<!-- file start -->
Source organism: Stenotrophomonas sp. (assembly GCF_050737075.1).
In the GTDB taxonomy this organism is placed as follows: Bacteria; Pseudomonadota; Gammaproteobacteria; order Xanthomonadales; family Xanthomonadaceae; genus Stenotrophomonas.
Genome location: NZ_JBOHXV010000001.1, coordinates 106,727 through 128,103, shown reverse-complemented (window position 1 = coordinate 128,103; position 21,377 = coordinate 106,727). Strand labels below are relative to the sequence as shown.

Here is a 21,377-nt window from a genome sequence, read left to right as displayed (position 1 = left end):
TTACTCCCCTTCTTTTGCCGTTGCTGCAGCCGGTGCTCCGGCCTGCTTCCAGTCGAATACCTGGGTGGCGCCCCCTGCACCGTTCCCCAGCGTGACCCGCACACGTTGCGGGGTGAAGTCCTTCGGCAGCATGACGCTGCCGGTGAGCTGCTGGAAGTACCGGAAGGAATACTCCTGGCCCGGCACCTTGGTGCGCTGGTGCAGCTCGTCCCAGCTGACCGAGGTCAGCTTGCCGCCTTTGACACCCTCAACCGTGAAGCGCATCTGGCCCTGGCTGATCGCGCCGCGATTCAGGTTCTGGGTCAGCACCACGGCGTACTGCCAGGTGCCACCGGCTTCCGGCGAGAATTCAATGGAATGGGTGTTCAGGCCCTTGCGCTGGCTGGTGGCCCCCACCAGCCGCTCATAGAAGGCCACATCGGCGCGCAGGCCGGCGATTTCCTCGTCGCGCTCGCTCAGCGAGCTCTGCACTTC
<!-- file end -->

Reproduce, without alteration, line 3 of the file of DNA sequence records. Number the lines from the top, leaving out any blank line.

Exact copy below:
Genome location: NZ_JBOHXV010000001.1, coordinates 106,727 through 128,103, shown reverse-complemented (window position 1 = coordinate 128,103; position 21,377 = coordinate 106,727). Strand labels below are relative to the sequence as shown.